'Sluggish' growth as Bollard holds OCR at 2.5%
Less worry about Europe, more worry from the currency, and greater restraint from lower government spending sums up the Reserve Bank's outlook this morning.
As expected, outgoing governor Alan Bollard kept the official cash rate at 2.5% when he reviewed the rate in today's quarterly monetary policy statement.
Forecasting continued "sluggish" economic growth, Dr Bollard says the risks from the eurozone are now "limited" but the high New Zealand dollar is undermining the export sector.
Growth has yet to return to pre-recession levels and is taking much longer than it has to recover than from precious recessions, the bank's monetary policy statement says.
That said, GDP growth this year is running higher than the Reserve Bank's previous forecast, having produced a 1.1% improvement in the first quarter – the bank forecast 0.4% and the highest market economist forecast was 0.7%.
Overall economic growth is forecast to rise 2.6% for the current year, an improvement on the previous outlook of 2.2%. The following two years show a small improvement of 3.1%, compared to a previous 3.0%; and 2.1% compared to a previous 2.0% outlook.
Export commodity prices have stabilised, but trading partner growth outlook is weak, the Reserve Bank says.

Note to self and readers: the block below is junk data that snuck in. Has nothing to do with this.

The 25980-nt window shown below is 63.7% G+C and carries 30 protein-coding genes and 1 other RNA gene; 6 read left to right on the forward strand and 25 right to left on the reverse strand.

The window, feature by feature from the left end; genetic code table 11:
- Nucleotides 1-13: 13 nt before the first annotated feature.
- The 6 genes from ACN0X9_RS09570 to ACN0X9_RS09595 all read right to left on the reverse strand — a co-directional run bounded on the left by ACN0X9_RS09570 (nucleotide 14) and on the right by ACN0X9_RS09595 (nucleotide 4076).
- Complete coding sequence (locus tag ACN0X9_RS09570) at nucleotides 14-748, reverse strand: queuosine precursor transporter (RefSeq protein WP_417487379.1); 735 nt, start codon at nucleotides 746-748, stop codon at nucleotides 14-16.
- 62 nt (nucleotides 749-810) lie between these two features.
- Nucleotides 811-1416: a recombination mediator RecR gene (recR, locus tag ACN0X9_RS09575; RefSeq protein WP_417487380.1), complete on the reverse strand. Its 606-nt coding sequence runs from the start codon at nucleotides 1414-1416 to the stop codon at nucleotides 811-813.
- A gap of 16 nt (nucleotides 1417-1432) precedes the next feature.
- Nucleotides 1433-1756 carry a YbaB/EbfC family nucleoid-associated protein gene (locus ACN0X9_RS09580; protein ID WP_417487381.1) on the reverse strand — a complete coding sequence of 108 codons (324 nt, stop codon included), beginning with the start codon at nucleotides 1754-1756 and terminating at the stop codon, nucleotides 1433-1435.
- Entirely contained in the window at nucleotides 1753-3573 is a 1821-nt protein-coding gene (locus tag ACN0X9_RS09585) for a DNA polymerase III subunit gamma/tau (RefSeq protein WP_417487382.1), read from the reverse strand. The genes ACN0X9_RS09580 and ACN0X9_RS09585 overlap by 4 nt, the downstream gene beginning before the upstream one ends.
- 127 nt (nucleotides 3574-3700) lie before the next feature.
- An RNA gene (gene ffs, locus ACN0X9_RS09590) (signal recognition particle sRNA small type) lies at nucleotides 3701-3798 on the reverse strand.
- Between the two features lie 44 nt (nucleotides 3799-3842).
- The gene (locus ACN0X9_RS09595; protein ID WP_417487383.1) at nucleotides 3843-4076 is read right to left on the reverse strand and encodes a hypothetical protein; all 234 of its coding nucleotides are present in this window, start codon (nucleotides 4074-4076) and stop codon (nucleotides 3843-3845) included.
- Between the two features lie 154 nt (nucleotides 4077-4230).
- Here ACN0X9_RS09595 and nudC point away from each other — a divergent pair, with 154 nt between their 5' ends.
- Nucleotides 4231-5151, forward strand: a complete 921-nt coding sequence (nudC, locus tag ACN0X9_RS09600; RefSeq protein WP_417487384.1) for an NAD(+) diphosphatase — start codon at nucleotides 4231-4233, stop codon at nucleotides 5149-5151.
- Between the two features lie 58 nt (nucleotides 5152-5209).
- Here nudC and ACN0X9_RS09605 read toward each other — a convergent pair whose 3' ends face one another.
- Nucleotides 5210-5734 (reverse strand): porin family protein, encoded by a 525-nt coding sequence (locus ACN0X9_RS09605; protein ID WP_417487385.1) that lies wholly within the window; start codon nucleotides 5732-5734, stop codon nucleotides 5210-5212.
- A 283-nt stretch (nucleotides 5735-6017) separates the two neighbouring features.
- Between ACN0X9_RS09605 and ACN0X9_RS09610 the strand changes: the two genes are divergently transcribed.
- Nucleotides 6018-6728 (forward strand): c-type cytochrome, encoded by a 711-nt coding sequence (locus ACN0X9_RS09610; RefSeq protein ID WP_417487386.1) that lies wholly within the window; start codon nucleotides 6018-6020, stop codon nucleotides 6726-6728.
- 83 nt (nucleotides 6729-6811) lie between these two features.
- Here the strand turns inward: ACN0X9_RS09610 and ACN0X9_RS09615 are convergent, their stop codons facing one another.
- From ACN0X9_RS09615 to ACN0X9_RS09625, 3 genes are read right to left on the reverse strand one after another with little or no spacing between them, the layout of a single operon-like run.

"Many Euro-area economies are in recession and Chinese growth continues to slow. Domestically, the unemployment rate remains elevated and the high New Zealand dollar continues to undermine export earnings and encourage substitution toward imported goods and services."
That last point stresses an important but often forgotten point about the high kiwi dollar. As well as making life harder for exporters, it can also hurt non-exporting local firms which have to compete against imports which are now cheaper.
"Import competing manufacturers who sell into the domestic market have seen their sales volumes decline markedly over the past four years, while manufactured export volumes have held up.
"The high New Zealand dollar is negatively affecting import-competing firms to a greater extent than exporters."
Stimulus from increased government spending over the 2006-11 period is now unwinding and the fiscal tightening foreshadowed in the last two Budgets is now starting to take effect.
This will – so long as the government can stick to its targets – "have a substantial dampening influence on demand growth... This consolidation will, all else equal, lead to a lower OCR than would otherwise be the case".
Offsetting that on the domestic front is the Canterbury reconstruction effort, the effect of which is now starting to show more prominently in economic data.
There has been a surge of building consents in the region over recent months, the Reserve Bank notes – more than double pre-earthquake levels for the region and 60% above pre-earthquake levels for alterations and additions.
That is still small compared to what is required, and the size and nature of the impact on wider economic activity and growth is still not clear.